First a poem for my dad’s mom, who left us in 2009. (Admittedly, this poem’s title lacks creativity.)

Grandma’s Poem

                                               

It is only well after one’s tumultuous birth

When emerges the truth of life’s natural dearth.

At first the education is cursory,

Comes courtesy of the elderly neighbor down the street.

A sirens-whaling emergency.

He was the old man that—with plastered-on smiles–

My parents forced me to meet;

I shook his hand in the eight o’clock summer twilight,

A dusk replete with fireflies and lingering heat.

The old man’s traveled thousands of miles, I think.

But, when it strikes,

Few in my immediate circle weep at the loss.

He was someone the community treated

With a neighborly friendly-frost,

Cordial, yet removed.

A great-uncle goes next.

Closer to home, and

Dad reflects.

As we listen to the eulogy,

There’s a man in a casket,

Whose soul is somewhere else;

A reality check.

My grandmother watched Alzheimer’s take its unmerciful hold.

Saw her sister succumb, and death took her home.

When she asked me—

At the end of a motor-home sojourn—

“What was the toughest part of the trip?”

I should have given it more thought,

But I let the wrong answer slip.

She considered my response for a momentary spell,

Then taught me a lesson I learned well.

The toughest part for her,

She returned,

Looking oddly both serene and morose, and

Discounting my reply as juvenile;

I wouldn’t understand until time ran out for someone I cherished,

Their ultimate demise

A product of God’s larger scheme,

Was saying good-bye to her sister, Jean.

Even with previous forays into funerals,

I never thought death would take the unfazable.

The apocryphally irascible.

But six years ago,

Cancer burst a faith-hewn bubble, and

My spiritual journey began anew.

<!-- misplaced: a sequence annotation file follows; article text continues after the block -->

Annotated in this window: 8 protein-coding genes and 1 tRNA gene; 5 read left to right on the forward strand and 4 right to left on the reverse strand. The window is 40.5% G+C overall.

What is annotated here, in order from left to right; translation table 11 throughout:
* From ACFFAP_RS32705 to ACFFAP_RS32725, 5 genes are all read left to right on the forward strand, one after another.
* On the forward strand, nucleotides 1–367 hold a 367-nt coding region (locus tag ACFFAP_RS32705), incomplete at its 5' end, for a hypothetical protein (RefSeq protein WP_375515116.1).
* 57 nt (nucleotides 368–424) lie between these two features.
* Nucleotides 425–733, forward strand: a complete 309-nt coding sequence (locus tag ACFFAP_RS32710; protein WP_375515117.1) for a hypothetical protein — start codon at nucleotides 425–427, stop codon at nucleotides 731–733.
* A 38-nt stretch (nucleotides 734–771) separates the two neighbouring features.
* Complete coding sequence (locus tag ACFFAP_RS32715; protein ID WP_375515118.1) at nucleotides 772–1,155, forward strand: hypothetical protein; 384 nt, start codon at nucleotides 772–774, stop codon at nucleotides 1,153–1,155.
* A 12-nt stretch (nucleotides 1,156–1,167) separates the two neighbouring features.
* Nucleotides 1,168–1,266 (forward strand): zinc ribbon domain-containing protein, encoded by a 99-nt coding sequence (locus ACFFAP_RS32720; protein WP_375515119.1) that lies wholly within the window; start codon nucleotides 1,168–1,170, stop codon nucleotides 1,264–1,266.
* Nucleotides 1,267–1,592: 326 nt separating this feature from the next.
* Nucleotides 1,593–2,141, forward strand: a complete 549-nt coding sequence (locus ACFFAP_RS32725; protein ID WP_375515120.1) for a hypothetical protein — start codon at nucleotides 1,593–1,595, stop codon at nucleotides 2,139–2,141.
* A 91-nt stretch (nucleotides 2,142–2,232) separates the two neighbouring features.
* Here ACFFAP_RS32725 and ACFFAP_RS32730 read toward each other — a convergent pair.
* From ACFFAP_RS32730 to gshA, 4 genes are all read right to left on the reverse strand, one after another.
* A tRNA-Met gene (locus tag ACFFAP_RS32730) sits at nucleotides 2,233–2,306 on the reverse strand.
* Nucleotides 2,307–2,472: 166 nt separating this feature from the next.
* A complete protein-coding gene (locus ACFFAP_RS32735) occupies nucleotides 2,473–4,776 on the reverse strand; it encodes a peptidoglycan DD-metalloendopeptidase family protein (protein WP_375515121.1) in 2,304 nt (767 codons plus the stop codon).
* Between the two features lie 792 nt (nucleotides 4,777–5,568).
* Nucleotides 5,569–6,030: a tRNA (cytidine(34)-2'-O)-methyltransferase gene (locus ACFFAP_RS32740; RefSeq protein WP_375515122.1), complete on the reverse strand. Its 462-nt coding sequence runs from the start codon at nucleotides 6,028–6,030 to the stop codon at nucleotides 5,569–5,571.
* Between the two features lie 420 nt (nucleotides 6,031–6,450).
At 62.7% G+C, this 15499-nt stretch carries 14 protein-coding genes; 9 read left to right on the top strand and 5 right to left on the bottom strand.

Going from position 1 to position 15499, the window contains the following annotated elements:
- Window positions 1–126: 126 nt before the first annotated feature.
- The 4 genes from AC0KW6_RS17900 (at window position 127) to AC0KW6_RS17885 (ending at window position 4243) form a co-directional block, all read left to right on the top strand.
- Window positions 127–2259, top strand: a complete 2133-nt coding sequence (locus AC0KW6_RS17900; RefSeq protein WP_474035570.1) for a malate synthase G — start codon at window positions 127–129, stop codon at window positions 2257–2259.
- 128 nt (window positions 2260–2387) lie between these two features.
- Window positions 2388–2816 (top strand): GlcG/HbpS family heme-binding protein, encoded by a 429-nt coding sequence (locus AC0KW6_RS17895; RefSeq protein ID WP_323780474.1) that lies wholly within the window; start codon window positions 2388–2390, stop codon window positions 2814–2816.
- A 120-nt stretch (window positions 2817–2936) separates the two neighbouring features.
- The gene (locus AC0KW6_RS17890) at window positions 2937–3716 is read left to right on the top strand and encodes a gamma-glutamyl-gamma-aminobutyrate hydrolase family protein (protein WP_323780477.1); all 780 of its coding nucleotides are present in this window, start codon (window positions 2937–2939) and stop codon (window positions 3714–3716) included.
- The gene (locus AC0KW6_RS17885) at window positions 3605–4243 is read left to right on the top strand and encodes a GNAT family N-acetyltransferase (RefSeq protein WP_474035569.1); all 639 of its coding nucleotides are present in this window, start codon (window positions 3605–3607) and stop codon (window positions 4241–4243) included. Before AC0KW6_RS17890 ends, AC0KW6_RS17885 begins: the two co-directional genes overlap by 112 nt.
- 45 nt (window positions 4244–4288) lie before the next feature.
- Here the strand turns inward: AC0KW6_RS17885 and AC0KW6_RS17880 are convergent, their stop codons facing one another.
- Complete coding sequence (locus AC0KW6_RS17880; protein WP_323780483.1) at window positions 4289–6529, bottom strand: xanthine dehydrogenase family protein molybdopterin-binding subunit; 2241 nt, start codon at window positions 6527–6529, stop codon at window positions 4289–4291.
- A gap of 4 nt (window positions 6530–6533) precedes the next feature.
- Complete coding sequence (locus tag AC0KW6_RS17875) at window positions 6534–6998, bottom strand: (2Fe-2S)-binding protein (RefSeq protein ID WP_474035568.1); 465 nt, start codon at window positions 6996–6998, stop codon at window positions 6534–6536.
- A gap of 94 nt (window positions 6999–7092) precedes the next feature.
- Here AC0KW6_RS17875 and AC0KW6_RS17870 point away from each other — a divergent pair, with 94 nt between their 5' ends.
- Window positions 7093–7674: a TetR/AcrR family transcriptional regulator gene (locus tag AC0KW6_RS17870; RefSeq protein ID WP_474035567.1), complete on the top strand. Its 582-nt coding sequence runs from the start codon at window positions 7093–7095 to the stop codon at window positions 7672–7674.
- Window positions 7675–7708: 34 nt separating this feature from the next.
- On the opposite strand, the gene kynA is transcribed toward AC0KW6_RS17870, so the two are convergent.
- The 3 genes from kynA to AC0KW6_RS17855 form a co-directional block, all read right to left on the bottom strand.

Aunt Thelma followed,

Joined Jean and Andy,

And her soul mate,

Uncle Lee.

Now here again we sit,

In pews reserved for worship,

Except when the populace of God’s kingdom has an arrival to hail.

This time it’s a mechanically-inclined woman who loved to sail.

She waits on E. dock

To return to His flock.

The party’s already in full swing

As she climbs aboard the Yacht.

Or maybe the parties will come later and

Her passing takes place under a more subdued atmosphere.

Papa’s happy because his mechanic and the love of his life are both finally here.

“It’s time to put the boat in the water, Shirl,” he’ll say.

“But the engine’s been acting up.

Can you take a look at it, ol’ girl?

Want some coffee?

I made ya a cup.”

She’ll tinker and fiddle and get the boat running.

And as they get out on the water the view exceeds stunning.

They sail for a light in which multitudes wait

To say their hellos,

Play cards, or Scrabble,

Or camp by a lake.

“We’ve missed you,” they say in a chorus so clear

The intonation can be heard in every earthbound tear.

All who miss Grandma, G.G., or Shirl

Know she’s a fairly self-sufficient old bird.

She’ll let you know she’s there;

There’s no doubt in my mind she’ll make herself heard.

If you listen long enough

In a room filled with quiet,

Turning your mind off to all worldly romps and riots,

She might say:

“I’m finally free of pain and a foggy mind.

Do not mistake this for a sad time.

It’s a day to celebrate,

And not with boxed wine.

Heck, get the good stuff.

My life is worthy of a toast

And a good hearty singing of ‘Auld Lang Zyne’.”

And now my mom’s mom, who followed in 2010.

Losing Your Voice

           

“Hi, sweetheart,” I can hear you say.

I am on a recovery mission.

Attempting to rescue that phrase.

Three syllables that assured

So much more.

“My door’s always open,” it meant.

“No matter where you go,

Who you meet,

Or what you do,

I’ll love you.”

Movies gone gray with the passing years

You heartily revered,

And I was taught how to love them, too.

When our fine, four-fendered friend

Began to fly,

I cheered.

Then there’s Charlie Kane.

Touched by long-ago pain,

A Rosebud of regret.

The simplicities that make up childhood,